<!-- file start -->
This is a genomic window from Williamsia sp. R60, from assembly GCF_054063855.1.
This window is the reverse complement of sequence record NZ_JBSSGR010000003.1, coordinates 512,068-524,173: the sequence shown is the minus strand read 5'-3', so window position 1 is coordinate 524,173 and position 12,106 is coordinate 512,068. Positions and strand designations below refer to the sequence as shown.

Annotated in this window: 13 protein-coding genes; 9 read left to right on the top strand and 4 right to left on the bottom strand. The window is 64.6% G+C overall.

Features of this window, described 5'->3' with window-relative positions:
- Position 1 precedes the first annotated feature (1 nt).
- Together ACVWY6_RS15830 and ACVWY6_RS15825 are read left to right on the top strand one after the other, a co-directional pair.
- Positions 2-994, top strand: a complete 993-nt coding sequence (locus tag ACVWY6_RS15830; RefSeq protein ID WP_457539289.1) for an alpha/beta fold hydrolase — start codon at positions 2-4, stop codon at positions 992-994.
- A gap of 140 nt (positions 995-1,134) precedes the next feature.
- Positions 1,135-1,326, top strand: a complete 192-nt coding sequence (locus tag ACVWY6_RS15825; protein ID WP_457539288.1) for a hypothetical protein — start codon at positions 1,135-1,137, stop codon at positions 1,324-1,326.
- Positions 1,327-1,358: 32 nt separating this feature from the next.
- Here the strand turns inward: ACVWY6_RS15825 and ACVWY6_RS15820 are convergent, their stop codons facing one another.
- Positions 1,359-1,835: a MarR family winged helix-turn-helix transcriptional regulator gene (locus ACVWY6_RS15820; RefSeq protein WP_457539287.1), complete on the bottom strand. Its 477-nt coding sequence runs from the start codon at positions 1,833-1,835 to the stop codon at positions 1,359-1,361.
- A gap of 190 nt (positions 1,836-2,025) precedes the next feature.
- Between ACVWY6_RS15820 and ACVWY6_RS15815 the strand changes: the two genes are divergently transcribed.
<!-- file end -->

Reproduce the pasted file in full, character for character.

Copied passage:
This is a genomic window from Williamsia sp. R60, from assembly GCF_054063855.1.
This window is the reverse complement of sequence record NZ_JBSSGR010000003.1, coordinates 512,068-524,173: the sequence shown is the minus strand read 5'-3', so window position 1 is coordinate 524,173 and position 12,106 is coordinate 512,068. Positions and strand designations below refer to the sequence as shown.

Annotated in this window: 13 protein-coding genes; 9 read left to right on the top strand and 4 right to left on the bottom strand. The window is 64.6% G+C overall.

Features of this window, described 5'->3' with window-relative positions:
- Position 1 precedes the first annotated feature (1 nt).
- Together ACVWY6_RS15830 and ACVWY6_RS15825 are read left to right on the top strand one after the other, a co-directional pair.
- Positions 2-994, top strand: a complete 993-nt coding sequence (locus tag ACVWY6_RS15830; RefSeq protein ID WP_457539289.1) for an alpha/beta fold hydrolase — start codon at positions 2-4, stop codon at positions 992-994.
- A gap of 140 nt (positions 995-1,134) precedes the next feature.
- Positions 1,135-1,326, top strand: a complete 192-nt coding sequence (locus tag ACVWY6_RS15825; protein ID WP_457539288.1) for a hypothetical protein — start codon at positions 1,135-1,137, stop codon at positions 1,324-1,326.
- Positions 1,327-1,358: 32 nt separating this feature from the next.
- Here the strand turns inward: ACVWY6_RS15825 and ACVWY6_RS15820 are convergent, their stop codons facing one another.
- Positions 1,359-1,835: a MarR family winged helix-turn-helix transcriptional regulator gene (locus ACVWY6_RS15820; RefSeq protein WP_457539287.1), complete on the bottom strand. Its 477-nt coding sequence runs from the start codon at positions 1,833-1,835 to the stop codon at positions 1,359-1,361.
- A gap of 190 nt (positions 1,836-2,025) precedes the next feature.
- Between ACVWY6_RS15820 and ACVWY6_RS15815 the strand changes: the two genes are divergently transcribed.